The Meaning of Home – Success Story: Calesha’s Story – Orlando Union Rescue Mission

The Meaning of Home – Success Story: Calesha’s Story

 In Newsletter Story, Story, Success Story

After living for a while in their car and hotels, Calesha and her two daughters will soon become owners of a new home.  Their troubles started when Calesha was injured on her job in Tampa. She was eventually put on disability, but the monthly payments were only half the salary she had been receiving, her rent had doubled, and they eventually found themselves without a place to live.  A friend asked them to move to Orlando and stay with her, but the arrangements weren’t what she had been told, so they found themselves back in the car again.  A teacher at the girls’ school noticed something was wrong and told Calesha, “Don’t worry, don’t be afraid, I’m going to find you guys some help.”  He reached out to the principal, who knew someone in their local church, who called the mission, and they got the good news that a space was available for them.

Now, over a year later, Calesha and her teenage daughters, Nia and Nina, are thriving at the mission.  Sitting in her room, feeling like there was no way out, she prayed to God, “Please, just fix this.” Even though she hadn’t wanted to move to Orlando, she realizes now it was God answering her prayer.  “If I hadn’t come to Orlando, none of this would be possible.  I didn’t even know a place like this existed,” she said. “I came here purely by divine intervention.”

So many good things have happened during their stay at the mission.  Calesha shares the knowledge she gains from finance, life skills, and parenting classes with her daughters, and their communication and closeness as a family have grown.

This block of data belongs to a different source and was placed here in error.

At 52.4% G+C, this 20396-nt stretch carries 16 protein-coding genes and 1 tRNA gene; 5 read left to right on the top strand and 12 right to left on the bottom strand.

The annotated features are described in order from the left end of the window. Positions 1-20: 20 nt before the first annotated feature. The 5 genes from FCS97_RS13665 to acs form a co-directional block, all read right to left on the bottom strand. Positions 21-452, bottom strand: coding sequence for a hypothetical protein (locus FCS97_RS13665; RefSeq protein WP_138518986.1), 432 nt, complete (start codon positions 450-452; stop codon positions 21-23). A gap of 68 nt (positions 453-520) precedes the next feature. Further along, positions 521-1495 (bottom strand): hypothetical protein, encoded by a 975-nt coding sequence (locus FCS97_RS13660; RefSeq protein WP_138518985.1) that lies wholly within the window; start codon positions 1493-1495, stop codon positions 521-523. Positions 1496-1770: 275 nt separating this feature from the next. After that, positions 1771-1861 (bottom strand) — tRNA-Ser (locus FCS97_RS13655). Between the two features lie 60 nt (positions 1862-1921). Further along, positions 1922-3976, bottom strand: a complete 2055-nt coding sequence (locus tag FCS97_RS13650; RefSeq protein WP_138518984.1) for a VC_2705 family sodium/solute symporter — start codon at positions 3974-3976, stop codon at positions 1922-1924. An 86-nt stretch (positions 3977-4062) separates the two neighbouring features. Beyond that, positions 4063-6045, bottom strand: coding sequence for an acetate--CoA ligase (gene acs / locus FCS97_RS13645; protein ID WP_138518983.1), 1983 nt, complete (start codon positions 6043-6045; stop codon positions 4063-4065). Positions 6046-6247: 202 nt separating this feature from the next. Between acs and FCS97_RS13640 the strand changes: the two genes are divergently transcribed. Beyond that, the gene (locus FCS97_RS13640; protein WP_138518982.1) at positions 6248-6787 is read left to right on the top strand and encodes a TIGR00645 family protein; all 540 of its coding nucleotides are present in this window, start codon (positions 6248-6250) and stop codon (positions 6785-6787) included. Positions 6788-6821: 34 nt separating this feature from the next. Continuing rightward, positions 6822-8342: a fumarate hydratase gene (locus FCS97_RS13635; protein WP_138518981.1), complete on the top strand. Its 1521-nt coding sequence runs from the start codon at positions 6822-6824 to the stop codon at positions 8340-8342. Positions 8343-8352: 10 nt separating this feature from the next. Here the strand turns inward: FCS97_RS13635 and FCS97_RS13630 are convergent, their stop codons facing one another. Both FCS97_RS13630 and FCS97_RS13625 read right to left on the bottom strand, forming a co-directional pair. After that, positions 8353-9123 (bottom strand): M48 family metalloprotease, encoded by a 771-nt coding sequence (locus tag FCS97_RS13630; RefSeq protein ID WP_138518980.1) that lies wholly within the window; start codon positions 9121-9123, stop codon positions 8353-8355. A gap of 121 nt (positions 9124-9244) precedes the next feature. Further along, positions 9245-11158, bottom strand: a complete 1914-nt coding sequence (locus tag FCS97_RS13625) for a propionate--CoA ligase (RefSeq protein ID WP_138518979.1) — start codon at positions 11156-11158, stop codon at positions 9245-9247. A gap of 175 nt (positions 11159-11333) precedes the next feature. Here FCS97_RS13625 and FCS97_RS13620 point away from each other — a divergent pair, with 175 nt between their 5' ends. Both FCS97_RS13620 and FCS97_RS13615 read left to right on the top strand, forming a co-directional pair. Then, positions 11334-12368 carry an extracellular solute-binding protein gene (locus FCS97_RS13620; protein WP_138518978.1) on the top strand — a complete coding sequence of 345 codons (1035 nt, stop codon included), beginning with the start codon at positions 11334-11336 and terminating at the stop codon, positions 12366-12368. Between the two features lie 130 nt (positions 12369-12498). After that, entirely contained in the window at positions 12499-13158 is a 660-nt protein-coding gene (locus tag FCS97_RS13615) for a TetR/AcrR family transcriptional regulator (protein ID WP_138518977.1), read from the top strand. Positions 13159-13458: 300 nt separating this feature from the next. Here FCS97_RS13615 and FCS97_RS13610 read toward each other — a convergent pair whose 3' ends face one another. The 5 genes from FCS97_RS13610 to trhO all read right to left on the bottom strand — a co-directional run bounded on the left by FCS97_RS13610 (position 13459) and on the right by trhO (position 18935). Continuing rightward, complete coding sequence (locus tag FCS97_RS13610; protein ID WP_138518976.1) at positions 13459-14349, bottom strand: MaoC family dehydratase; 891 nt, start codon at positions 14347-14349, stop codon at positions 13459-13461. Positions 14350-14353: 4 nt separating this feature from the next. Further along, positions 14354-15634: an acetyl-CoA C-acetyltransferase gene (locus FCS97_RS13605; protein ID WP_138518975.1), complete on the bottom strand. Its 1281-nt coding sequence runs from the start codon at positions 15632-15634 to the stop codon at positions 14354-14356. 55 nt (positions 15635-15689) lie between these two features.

As part of her discipleship, Calesha served in the kitchen, which became a good transition to working with others, becoming responsible, and working with others’ rules.  “I wanted to start a job right away, but if I had just jumped into working, I would not have been as successful. The transition of serving in discipleship helped me learn resilience.”  She now works as an internet technical support person for a large communications company, a job she loves, where there are “good people, and I laugh every day.  I’m grateful for everything I’ve endured, because I know if I hadn’t gone through those dark days and really tough times, I wouldn’t be where I am now.”

Many people apply for a Habitat for Humanity house, but few are selected. This year Calesha got the great news that she and her girls are on the list for a new house.  She is already volunteering to help build houses for others and will help build her own house when the day comes.  “It means so much for us to have somewhere to call home. It gives a new meaning to the word home. No more rent going up and having to move.  This house will be ours and will provide stability and security.”

The most important thing she has learned is, “Don’t give up. Before I came here I felt like I had already given up hope. Being here has not been an easy ride, and someone helping you build hope is not easy, but someone caring enough to push you and show you that light at the end of the tunnel helps change your mindset.” Calesha plans to go back to school and continue her education and do more volunteer work, “now that I understand the value of it.”

“There aren’t words enough to say thank you. This place is a miracle, and it wouldn’t be possible without the donors and volunteers. They are not investing just in a program; they are investing in people. To lose hope and then gain it back again, that’s something that I will be eternally grateful for.”

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